There is one issue i really need to fix, namely that the master does not keep track of which transactions it has sent over the wire, so it will resend all transactions in the log every time it is restarted. Of course, since this was written in a short time, there are probably lots of other issues as well. If you want a real replication solution, go check out Tungsten Replicator.

If anyone wants to contribute, the code is on launchpad: https://code.launchpad.net/~krummas/+junk/rabbitmq-replication

If you simply want to try it out, get the binaries here: http://marcus.no-ip.biz/rabbitrepl.zip To start it, you do java -jar replication.jar master.properties - just make sure you edit the .properties files before starting.

Tuesday, November 17, 2009

Tungsten Replicator and Drizzle howto

Last week I got a few hours to spend on making an extractor for Tungsten Replicator which works against the Drizzle transaction log. This post aims to explain how you use it to replicate changes between drizzle instances.

To get a better understanding of the drizzle replication system, please go read the article on Jay Pipes blog, here.

Get the code
First, you need to check the code out from the tungsten sourceforge repo, like this:
svn co https://tungsten.svn.sourceforge.net/svnroot/tungsten/trunk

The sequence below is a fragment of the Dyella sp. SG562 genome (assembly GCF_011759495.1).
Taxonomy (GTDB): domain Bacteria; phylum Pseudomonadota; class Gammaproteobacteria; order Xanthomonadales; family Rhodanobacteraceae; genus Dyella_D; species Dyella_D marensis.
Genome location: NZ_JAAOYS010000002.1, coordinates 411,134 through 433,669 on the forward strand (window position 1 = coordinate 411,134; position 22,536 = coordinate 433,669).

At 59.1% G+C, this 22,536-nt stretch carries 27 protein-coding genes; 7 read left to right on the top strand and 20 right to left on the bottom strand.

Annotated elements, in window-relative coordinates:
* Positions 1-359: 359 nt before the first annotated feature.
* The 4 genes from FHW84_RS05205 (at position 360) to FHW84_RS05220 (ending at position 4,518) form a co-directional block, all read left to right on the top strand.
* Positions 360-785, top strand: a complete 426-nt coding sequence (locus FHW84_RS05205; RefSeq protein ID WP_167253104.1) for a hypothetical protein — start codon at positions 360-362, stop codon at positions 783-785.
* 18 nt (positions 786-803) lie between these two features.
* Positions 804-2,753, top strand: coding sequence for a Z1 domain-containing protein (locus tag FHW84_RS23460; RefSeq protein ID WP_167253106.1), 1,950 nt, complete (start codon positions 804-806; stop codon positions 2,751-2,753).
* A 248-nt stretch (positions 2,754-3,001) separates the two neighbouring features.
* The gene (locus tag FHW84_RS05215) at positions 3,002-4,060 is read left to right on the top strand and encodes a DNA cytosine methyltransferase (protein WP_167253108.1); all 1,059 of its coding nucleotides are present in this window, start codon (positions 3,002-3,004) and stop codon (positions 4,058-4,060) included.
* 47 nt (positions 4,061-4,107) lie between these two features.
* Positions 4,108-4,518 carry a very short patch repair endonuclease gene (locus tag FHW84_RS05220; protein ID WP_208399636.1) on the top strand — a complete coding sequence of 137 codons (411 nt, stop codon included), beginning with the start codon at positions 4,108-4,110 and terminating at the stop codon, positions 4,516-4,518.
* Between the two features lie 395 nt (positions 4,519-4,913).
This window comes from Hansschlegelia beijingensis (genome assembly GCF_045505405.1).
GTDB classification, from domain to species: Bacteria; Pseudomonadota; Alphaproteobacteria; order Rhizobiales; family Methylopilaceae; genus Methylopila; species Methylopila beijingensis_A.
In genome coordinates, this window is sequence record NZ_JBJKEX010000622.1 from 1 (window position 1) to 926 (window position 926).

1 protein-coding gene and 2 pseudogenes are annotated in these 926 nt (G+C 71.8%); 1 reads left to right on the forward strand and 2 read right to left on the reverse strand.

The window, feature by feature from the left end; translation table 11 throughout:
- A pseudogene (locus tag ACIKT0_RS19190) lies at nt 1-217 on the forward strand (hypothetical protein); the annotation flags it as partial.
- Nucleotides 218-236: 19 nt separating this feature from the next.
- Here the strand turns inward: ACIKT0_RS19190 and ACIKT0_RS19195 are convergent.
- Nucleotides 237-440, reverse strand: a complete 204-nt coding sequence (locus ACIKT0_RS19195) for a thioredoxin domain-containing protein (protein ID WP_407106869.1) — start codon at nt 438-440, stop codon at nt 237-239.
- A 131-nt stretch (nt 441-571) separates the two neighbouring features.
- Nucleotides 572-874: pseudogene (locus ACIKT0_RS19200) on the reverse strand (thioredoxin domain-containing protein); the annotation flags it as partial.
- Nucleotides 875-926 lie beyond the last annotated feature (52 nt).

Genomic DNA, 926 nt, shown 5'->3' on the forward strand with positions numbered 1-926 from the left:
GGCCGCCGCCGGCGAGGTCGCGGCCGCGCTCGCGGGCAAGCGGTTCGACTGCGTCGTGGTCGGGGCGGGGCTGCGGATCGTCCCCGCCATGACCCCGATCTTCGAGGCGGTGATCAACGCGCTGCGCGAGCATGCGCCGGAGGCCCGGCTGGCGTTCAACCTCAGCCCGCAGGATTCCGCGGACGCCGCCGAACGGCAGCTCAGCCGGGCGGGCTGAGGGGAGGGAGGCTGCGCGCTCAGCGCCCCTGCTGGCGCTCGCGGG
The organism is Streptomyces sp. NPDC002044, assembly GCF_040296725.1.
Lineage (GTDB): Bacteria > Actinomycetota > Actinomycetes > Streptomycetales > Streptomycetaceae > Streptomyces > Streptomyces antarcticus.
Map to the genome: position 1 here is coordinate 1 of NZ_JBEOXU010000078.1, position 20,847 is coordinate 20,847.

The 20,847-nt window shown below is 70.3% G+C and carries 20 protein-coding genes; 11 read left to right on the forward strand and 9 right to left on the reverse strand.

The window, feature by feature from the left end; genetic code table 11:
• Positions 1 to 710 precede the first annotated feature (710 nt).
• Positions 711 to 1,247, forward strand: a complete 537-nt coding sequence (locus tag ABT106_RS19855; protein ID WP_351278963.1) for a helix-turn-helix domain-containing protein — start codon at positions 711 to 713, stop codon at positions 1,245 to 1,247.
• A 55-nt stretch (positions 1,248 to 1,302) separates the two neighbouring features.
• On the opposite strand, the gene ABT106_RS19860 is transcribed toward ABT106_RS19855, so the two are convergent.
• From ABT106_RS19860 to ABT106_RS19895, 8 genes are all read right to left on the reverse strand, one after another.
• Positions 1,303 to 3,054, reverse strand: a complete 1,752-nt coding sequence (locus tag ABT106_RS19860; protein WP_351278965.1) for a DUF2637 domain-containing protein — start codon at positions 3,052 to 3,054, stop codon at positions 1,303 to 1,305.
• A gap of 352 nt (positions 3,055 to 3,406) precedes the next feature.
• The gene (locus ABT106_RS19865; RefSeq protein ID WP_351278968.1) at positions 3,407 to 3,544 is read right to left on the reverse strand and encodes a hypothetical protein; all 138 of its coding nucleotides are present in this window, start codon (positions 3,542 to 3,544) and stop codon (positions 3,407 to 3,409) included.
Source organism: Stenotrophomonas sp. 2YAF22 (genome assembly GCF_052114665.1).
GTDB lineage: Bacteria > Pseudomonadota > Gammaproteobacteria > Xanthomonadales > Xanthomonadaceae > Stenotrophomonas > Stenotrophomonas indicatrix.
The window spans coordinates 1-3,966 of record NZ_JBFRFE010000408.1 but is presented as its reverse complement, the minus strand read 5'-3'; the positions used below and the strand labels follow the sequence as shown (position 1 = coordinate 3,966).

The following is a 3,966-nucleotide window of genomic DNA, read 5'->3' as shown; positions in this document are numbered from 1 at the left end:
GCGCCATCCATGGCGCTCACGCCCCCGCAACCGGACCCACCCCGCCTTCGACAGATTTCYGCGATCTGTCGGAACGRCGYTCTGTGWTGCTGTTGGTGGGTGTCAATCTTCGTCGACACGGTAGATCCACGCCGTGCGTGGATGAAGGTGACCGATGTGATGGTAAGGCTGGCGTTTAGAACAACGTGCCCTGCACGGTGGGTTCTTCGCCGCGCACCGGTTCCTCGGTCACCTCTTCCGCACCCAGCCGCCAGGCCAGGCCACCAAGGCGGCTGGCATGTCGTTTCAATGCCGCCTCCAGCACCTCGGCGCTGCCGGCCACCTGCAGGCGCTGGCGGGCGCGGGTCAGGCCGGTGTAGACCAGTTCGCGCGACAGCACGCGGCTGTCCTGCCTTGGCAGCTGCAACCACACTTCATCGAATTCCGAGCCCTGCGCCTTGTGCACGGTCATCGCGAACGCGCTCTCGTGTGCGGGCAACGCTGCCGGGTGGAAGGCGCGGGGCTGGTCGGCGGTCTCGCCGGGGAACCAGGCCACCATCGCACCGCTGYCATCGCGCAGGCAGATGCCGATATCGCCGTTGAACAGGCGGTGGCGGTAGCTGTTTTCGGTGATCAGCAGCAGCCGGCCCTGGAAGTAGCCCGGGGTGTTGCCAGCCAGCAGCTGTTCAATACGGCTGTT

Then you need to download my patch, here. Unzip it in the trunk/replicator directory and apply it like this:
patch -p0 < drizzle_support.patch

This patch includes all dependencies and the applier I wrote about in the last post.

Build it
Now you need to build tungsten, change working dir to the replicator directory and write
ant

If you got test errors, you can run ant allExceptJunit to skip the tests (there are some environment configurations needed to get the test suite running).

The artifacts end up in the build/ directory.

Get and build Drizzle
Follow the instructions on the drizzle wiki, http://drizzle.org/wiki/Compiling, just make sure that you pass --with-transaction-log-plugin when you ./configure drizzle.

Start Drizzle
Follow the instructions on the drizzle wiki: http://drizzle.org/wiki/Starting_drizzled and add the parameters --transaction-log-enable --default-replicator-enable when starting drizzled, otherwise you wont get a transaction log.

Set up Tungsten Replicator
Using the binaries built before, read the instructions for MySQL on the Continuent page: http://www.continuent.com/community/tungsten-replicator/documentation

Then we need to do some changes to the configuration files, for the master (extractor), use this configuration file as a template. Note that you must change the path to the transaction log. On the slave (applier), use this config file

Now you should be good to go, start your drizzle and tungsten instances and watch the changes replicate.

Note that almost all the involved components (drizzle, drizzle-jdbc, the drizzle extractor and applier) are not recommended for production use yet.

As always, if you have any questions, shoot me an email (krummas@gmail.com) or ping me on #drizzle @ freenode